Market Update
(all values as of 06.28.2024)

Stock Indices:

Dow Jones 39,118
S&P 500 5,460
Nasdaq 17,732

Bond Sector Yields:

2 Yr Treasury 4.71%
10 Yr Treasury 4.36%
10 Yr Municipal 2.86%
High Yield 7.58%

YTD Market Returns:

Dow Jones 3.79%
S&P 500 14.48%
Nasdaq 18.13%
MSCI-Europe 3.72%
MSCI-Pacific 3.05%
MSCI-Emg Mkt 6.11%
US Agg Bond -0.71%
US Corp Bond -0.49%
US Gov’t Bond -0.68%

Commodity Prices:

Gold 2,336
Silver 29.43
Oil (WTI) 81.46


Dollar / Euro 1.06
Dollar / Pound 1.26
Yen / Dollar 160.56
Canadian /Dollar 0.73

Macro Overview

Political turmoil was not able to derail market momentum in May as the three major market indices continued on their upward trajectory. Delayed passage of stimulus driven legislation is reducing inflation expectations as markets anticipate an extended low rate environment.

The Federal Reserve Bank of Atlanta’s closely watched GDPNow forecast model is predicting second quarter economic growth of 3.4%, a generous number.

The equity market’s rise is broad with small, mid, and large capitalization stocks all rising in tandem, a healthy dynamic as noted by most analysts. As inflation expectations have fallen, the equity markets have been rising in hopes of a slower process of increasing rates by the Fed.

Globally, the price of commodities such as iron ore, copper and oil have fallen since the beginning of the year. A weaker dollar is also buoying emerging markets as their currencies rise to fend off inflationary pressures in emerging market economies.

Changes in banking rules and regulations may be in the air as the Trump Administration made its first major regulatory change, replacing the head of the Comptroller of the Currency, the banking industry’s primary regulatory entity.

The Republican led House of Representatives voted to repeal and replace the ACA (Affordable Care Act) with the American Health Care Act of 2017. The Act must now pass through the Senate in order to initiate any healthcare mandate changes. Congressional leaders reached a bipartisan agreement to fund the U.S. government through September. The omnibus spending measure provides nearly $1.2 trillion of funds until leaders meet again in the fall to formalize longer term spending provisions.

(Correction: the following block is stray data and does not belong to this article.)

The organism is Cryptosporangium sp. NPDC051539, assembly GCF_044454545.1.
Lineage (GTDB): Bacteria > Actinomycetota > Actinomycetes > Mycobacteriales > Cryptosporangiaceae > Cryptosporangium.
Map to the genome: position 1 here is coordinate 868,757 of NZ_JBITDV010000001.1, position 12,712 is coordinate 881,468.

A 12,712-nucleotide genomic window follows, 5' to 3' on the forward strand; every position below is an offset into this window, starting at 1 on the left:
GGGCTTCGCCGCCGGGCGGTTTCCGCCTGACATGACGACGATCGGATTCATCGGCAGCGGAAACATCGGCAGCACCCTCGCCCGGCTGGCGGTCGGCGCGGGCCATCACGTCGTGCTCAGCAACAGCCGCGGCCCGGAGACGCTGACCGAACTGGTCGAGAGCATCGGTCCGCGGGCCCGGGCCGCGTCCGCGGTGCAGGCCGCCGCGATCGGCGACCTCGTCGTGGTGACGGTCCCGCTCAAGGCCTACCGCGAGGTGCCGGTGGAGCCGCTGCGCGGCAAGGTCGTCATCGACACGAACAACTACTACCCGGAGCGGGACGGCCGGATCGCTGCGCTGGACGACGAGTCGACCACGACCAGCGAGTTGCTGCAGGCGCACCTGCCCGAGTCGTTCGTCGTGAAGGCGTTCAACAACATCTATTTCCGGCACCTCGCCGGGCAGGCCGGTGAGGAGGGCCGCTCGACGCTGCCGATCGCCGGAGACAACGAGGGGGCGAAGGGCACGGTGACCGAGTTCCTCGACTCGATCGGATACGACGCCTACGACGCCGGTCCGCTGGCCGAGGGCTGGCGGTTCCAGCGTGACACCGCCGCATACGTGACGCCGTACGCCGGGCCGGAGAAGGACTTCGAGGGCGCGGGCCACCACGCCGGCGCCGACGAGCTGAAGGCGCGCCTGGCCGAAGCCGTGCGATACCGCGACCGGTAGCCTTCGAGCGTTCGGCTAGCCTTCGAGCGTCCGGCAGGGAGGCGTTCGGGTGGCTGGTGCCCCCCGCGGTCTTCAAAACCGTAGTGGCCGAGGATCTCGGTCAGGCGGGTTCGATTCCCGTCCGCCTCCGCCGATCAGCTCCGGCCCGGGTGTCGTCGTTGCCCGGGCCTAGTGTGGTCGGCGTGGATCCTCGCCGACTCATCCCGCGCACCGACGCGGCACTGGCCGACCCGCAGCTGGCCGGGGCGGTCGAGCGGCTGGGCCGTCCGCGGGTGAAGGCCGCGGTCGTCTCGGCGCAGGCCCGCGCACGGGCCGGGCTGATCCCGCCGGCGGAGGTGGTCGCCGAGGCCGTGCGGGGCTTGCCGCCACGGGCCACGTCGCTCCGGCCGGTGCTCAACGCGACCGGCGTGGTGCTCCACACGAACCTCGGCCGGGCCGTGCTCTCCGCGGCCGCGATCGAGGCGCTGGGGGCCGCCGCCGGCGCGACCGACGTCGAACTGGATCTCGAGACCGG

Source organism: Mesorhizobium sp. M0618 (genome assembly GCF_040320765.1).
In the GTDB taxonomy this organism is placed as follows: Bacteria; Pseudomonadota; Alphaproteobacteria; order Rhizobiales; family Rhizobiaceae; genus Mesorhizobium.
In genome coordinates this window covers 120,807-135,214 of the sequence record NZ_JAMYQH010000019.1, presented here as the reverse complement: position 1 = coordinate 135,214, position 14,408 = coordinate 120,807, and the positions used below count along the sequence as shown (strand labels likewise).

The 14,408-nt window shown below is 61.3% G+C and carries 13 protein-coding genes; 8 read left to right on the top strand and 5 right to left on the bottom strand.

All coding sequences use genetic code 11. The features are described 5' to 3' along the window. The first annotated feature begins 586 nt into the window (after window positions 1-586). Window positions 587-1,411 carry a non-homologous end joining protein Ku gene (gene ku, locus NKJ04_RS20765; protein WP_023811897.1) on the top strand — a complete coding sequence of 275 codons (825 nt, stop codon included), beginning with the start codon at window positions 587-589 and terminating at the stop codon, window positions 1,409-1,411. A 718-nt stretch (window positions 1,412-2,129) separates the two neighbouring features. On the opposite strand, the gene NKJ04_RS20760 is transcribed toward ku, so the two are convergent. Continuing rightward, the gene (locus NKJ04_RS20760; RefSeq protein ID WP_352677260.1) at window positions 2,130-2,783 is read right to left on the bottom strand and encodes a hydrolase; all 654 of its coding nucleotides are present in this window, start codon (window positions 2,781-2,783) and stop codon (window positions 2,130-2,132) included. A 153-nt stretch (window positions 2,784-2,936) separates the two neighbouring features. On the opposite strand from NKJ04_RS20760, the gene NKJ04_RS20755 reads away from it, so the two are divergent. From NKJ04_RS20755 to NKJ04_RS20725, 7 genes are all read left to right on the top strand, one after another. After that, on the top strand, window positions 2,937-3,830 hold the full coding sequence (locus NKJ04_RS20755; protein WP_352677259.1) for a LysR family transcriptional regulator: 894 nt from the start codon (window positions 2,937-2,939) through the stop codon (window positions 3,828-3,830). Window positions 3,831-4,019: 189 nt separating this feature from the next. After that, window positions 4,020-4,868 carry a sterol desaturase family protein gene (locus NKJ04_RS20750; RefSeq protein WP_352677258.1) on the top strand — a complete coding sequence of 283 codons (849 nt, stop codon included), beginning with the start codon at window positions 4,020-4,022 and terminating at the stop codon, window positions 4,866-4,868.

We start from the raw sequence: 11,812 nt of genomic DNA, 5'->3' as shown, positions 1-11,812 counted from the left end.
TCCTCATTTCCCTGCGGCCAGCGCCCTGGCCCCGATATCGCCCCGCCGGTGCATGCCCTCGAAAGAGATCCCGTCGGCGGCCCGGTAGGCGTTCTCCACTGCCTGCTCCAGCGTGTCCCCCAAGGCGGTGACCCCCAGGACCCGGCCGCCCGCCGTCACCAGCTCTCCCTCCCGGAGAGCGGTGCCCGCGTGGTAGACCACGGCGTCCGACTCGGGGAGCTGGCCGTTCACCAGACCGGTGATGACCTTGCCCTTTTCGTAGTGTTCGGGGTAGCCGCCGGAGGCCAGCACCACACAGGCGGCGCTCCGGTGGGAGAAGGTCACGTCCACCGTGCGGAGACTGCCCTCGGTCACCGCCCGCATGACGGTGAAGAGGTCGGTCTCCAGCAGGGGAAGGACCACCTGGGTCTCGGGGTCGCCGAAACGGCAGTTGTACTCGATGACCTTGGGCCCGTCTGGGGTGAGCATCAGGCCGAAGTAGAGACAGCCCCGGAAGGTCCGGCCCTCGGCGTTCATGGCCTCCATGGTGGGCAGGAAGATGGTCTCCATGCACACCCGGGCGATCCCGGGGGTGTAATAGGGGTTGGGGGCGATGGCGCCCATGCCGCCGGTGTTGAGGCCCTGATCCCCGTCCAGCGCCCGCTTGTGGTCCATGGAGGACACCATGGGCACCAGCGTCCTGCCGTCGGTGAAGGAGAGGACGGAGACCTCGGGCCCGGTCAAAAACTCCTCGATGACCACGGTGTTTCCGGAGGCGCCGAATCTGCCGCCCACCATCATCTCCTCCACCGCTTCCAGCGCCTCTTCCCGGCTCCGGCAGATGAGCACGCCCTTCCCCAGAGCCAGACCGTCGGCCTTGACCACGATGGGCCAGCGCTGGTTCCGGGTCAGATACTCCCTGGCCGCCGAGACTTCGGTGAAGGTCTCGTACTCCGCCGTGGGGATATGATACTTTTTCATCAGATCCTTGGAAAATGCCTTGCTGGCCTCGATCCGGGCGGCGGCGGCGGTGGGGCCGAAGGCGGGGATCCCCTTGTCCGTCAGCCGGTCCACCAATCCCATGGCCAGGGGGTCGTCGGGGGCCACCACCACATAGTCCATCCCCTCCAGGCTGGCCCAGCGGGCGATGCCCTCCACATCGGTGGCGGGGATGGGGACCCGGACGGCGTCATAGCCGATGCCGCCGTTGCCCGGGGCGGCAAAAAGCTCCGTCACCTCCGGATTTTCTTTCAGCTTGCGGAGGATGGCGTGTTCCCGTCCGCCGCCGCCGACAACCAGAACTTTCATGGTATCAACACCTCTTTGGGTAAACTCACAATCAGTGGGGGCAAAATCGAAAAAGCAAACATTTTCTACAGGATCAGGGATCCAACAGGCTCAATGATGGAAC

The Treasury department is exploring the issuance of longer term bonds maturing in 50 and 100 years. Current ultra low rates encourage debt issuance for longer periods of time.

Puerto Rico sought court protection in the largest ever U.S. municipality bankruptcy, owing over $72 billion to creditors, including Puerto Rican municipal bond holders. Detroit’s bankruptcy in 2013 amounted to $18 billion, which at the time was considered the largest municipality to go bankrupt. Moody’s & S&P credit rating agencies both downgraded the credit quality of Illinois state municipal bonds to one notch above junk status, giving it the lowest rating of all 50 states. Illinois state legislators’ impasse on passing a budget and spending cuts led to the downgrades.

The Fiduciary Rule goes into effect on June 9 after being postponed two months from its original effective date of April 10, 2017. Created by the Department of Labor two years ago, the Department’s definition of a fiduciary demands that advisors act in the best interests of their clients and to put their clients’ interests above their own. It leaves no room for advisors to conceal any potential conflict of interest, and states that all fees and commissions must be clearly disclosed in dollar form to clients. All affected financial institutions will have until January 1, 2018 to fully comply. (Sources: Dept. of Labor, Fed, Moody’s, Reuters, Bloomberg)


Equity Markets – Domestic Equities

Despite political turmoil in Washington, equity markets propelled ahead, resilient to any political and media interference.

Heightened corporate cash levels and steady earnings growth continue to fundamentally fortify equities across various sectors.

The three worst performing sectors so far in 2017 have been energy, telecommunications, and financials, while consumer, healthcare, and technology stocks have led since the beginning of the year. (Sources: Reuters, Bloomberg)

Fixed Income Update – Domestic Bond Markets

U.S. Treasuries strengthened at month end as demand for government bonds increased in anticipation of lessening inflationary pressures. The yield on the 10-year U.S. Treasury ended May at 2.21%, down from 2.29% at the end of April.

Inflation, the primary determinant for the Federal Reserve to raise rates has been muted over the past few weeks, allowing confidence to build among investors that rates will not spike up anytime soon.

Fed members this past month suggested a slow yet consistent manner in raising rates. The Fed is being careful to communicate the rise in rates as slow and steady in order to avoid another “taper tantrum” as occurred in 2013 when the Fed spooked markets by aggressive rate hike language. (Sources: U.S. Treasury, Federal Reserve)

What Most Tax Payers Earn -Tax Fact